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Frequently Asked Questions on Human Trafficking.

The following FAQs reflect questions commonly posed to CURB members by participants in our counter human trafficking training sessions and those attending our various public awareness events.


The answers reflect the legal position and factual situation in Trinidad and Tobago. We hope this localisation is of benefit to our website readers from Trinidad and Tobago and the wider Caribbean.

We encourage you to REPORT possible instances of human trafficking to the authorities. You do NOT have to KNOW it is in fact human trafficking in order to report it.


What is Human Trafficking?

"Human Trafficking" is the layman's term often given to what is known in international law and under T&T law as Trafficking In Persons. It was first defined in international law by the Palermo Protocol of 2000 and is defined in Trinidad and Tobago in the Trafficking In Persons Act which was passed in 2011.


It involves the recruitment, transportation, transfer, harbouring or receipt of persons by means of force, deception, coercion, abduction, abuse of power, etc. for the purpose of exploitation. To prove trafficking of adults, the stipulated Means must be present but if the victim is a minor (under 18 years) there is no need to prove the said Means were used.


What amounts to Exploitation?

Exploitation includes keeping a person in a state of slavery, servitude, illegal removal of their organs, engaging them in commercial sexual exploitation, causing them to transport illegal items and deriving a benefit through the abuse of another person.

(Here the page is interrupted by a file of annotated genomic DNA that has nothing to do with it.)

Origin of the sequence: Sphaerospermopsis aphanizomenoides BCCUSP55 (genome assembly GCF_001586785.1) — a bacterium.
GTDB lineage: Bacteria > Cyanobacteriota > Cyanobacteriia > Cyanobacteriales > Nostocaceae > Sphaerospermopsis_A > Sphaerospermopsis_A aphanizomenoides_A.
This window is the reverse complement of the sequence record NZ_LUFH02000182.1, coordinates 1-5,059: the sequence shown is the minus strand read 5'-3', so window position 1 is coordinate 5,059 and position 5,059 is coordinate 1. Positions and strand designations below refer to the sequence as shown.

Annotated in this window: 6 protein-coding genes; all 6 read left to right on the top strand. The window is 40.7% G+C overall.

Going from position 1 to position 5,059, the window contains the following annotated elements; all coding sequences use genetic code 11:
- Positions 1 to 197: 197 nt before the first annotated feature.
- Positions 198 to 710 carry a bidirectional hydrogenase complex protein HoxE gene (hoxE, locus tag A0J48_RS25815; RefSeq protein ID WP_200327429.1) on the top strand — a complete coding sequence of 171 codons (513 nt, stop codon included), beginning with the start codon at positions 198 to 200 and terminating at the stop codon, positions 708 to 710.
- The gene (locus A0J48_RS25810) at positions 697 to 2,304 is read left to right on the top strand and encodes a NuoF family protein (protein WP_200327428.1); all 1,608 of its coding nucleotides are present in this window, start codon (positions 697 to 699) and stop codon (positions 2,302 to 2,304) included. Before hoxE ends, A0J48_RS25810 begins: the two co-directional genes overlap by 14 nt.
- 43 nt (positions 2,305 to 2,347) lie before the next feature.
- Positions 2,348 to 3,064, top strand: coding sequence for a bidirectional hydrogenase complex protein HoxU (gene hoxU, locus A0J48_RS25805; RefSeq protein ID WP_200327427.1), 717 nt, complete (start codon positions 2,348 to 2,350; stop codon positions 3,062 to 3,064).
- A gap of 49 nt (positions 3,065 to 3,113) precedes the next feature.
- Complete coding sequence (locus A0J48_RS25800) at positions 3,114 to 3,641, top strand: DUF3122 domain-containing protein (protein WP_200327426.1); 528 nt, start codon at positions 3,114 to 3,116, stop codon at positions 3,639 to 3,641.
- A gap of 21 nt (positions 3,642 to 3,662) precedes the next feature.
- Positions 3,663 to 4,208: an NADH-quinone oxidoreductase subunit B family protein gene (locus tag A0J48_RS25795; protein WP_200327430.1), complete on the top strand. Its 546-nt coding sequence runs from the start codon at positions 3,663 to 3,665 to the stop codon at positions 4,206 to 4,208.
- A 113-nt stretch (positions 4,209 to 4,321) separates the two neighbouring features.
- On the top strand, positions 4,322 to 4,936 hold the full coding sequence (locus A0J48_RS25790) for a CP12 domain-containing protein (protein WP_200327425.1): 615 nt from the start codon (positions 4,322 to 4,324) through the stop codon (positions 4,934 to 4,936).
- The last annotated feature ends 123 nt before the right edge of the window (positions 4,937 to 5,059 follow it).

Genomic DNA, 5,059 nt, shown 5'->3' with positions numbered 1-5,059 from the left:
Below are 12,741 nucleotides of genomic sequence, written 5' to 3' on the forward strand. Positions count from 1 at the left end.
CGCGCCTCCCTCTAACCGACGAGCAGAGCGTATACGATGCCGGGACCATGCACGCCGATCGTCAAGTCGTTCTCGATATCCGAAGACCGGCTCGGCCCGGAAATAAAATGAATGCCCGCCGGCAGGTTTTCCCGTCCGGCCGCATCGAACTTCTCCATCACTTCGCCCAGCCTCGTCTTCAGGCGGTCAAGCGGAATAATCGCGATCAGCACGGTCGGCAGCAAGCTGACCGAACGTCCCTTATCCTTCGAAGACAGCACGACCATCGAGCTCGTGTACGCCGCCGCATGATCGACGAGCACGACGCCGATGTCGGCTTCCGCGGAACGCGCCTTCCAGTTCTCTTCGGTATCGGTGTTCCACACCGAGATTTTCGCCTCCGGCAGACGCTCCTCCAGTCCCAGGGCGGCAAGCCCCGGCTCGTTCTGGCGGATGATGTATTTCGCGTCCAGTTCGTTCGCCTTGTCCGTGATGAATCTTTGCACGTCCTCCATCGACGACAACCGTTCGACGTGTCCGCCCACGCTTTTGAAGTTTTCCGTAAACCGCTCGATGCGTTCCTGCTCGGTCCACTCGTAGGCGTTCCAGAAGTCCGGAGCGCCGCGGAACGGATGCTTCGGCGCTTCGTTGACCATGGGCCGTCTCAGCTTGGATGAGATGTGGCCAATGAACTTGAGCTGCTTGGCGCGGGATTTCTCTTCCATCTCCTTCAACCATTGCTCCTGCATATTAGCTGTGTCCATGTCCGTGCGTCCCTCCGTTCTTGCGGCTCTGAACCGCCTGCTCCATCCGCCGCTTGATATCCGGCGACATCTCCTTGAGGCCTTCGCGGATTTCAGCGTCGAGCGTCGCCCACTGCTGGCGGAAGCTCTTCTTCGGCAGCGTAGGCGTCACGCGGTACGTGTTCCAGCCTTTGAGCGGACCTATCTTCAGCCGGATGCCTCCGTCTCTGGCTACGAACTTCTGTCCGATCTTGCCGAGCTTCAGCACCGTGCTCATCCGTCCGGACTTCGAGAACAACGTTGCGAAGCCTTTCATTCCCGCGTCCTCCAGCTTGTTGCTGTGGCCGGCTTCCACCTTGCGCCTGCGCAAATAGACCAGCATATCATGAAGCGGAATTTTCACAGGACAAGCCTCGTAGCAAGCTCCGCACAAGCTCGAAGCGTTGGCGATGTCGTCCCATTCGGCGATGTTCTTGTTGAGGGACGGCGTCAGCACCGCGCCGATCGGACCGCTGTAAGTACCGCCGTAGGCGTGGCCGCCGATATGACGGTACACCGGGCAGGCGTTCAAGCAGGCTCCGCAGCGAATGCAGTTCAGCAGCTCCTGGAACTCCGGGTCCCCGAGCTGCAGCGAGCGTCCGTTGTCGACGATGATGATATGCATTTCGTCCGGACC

Does human trafficking only occur across borders?

No. The offence arises whether a person is trafficked into, within or out of a country.


Is human trafficking the same as smuggling?

No. Migrant smuggling, as it is properly known, is the voluntary movement of a person across an international border through illegal means such as using a forged or no passport, visa or travel documents. There are similarities between the 2 offences as they are often both facilitated by criminal networks, are lucrative to the criminals, often use similar routes (where there is international human trafficking) and involve the movement of human beings.


Does human trafficking occur in the Caribbean?

Yes. Research conducted by the International Organization for Migration (IOM) and reports from regional governments as well as the annual Trafficking In Persons Report confirm this to be true. Forms of human trafficking in the Caribbean are (a) for forced labour; (b) for domestic servitude and (c) for sexual exploitation. The victims identified in the region are Caribbean nationals, local nationals, Latin Americans, Africans, Indians, etc. They are from various ethnic, social and educational backgrounds, all ages and sexes.

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